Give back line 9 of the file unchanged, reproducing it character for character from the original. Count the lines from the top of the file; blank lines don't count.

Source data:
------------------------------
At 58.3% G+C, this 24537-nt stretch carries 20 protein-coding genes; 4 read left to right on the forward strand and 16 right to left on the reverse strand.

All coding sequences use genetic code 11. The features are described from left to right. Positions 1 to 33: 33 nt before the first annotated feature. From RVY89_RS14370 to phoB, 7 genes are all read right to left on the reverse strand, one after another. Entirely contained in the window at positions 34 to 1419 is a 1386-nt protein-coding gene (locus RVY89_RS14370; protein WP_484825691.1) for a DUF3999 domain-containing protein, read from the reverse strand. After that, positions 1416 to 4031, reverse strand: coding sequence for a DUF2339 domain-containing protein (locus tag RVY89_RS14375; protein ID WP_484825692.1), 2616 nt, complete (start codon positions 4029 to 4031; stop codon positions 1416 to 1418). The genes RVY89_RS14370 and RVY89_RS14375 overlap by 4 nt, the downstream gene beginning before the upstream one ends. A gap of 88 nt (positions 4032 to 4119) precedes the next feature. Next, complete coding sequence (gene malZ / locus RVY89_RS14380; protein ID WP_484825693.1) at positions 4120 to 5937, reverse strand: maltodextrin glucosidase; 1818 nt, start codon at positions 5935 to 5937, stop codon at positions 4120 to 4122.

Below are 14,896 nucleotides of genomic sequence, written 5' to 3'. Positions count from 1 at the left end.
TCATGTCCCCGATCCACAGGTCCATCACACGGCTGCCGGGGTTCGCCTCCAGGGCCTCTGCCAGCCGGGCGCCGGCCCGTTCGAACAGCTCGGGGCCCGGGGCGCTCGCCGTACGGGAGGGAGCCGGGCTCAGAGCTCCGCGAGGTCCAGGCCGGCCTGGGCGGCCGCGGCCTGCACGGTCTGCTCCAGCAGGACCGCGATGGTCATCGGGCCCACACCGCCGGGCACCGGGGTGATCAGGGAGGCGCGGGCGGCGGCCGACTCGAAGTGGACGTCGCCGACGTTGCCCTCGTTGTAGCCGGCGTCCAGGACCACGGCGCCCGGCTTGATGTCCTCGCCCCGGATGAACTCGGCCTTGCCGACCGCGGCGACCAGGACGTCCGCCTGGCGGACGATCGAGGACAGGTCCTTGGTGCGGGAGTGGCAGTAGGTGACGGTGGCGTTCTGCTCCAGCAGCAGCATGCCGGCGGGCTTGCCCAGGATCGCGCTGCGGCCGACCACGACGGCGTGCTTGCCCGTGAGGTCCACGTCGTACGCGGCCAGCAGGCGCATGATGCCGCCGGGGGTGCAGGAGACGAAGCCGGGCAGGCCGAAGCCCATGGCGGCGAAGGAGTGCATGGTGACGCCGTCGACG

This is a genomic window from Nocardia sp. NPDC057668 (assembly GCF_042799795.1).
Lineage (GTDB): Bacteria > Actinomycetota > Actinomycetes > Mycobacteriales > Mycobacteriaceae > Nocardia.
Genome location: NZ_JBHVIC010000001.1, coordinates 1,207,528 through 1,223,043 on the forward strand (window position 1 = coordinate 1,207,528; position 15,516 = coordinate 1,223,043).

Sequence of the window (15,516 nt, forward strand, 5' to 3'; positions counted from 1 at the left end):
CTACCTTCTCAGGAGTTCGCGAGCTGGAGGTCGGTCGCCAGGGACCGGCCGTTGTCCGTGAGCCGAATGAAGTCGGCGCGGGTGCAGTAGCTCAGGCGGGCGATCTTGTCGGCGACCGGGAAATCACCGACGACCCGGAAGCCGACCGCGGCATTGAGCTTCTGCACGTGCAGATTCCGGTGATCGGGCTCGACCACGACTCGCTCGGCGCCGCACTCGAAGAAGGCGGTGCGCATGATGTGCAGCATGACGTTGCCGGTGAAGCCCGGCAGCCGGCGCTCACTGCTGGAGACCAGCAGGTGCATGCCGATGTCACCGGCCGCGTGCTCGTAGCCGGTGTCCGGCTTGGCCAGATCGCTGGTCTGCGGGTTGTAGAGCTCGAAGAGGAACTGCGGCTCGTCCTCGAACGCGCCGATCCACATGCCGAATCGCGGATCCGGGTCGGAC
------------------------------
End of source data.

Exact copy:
CTACCTTCTCAGGAGTTCGCGAGCTGGAGGTCGGTCGCCAGGGACCGGCCGTTGTCCGTGAGCCGAATGAAGTCGGCGCGGGTGCAGTAGCTCAGGCGGGCGATCTTGTCGGCGACCGGGAAATCACCGACGACCCGGAAGCCGACCGCGGCATTGAGCTTCTGCACGTGCAGATTCCGGTGATCGGGCTCGACCACGACTCGCTCGGCGCCGCACTCGAAGAAGGCGGTGCGCATGATGTGCAGCATGACGTTGCCGGTGAAGCCCGGCAGCCGGCGCTCACTGCTGGAGACCAGCAGGTGCATGCCGATGTCACCGGCCGCGTGCTCGTAGCCGGTGTCCGGCTTGGCCAGATCGCTGGTCTGCGGGTTGTAGAGCTCGAAGAGGAACTGCGGCTCGTCCTCGAACGCGCCGATCCACATGCCGAATCGCGGATCCGGGTCGGAC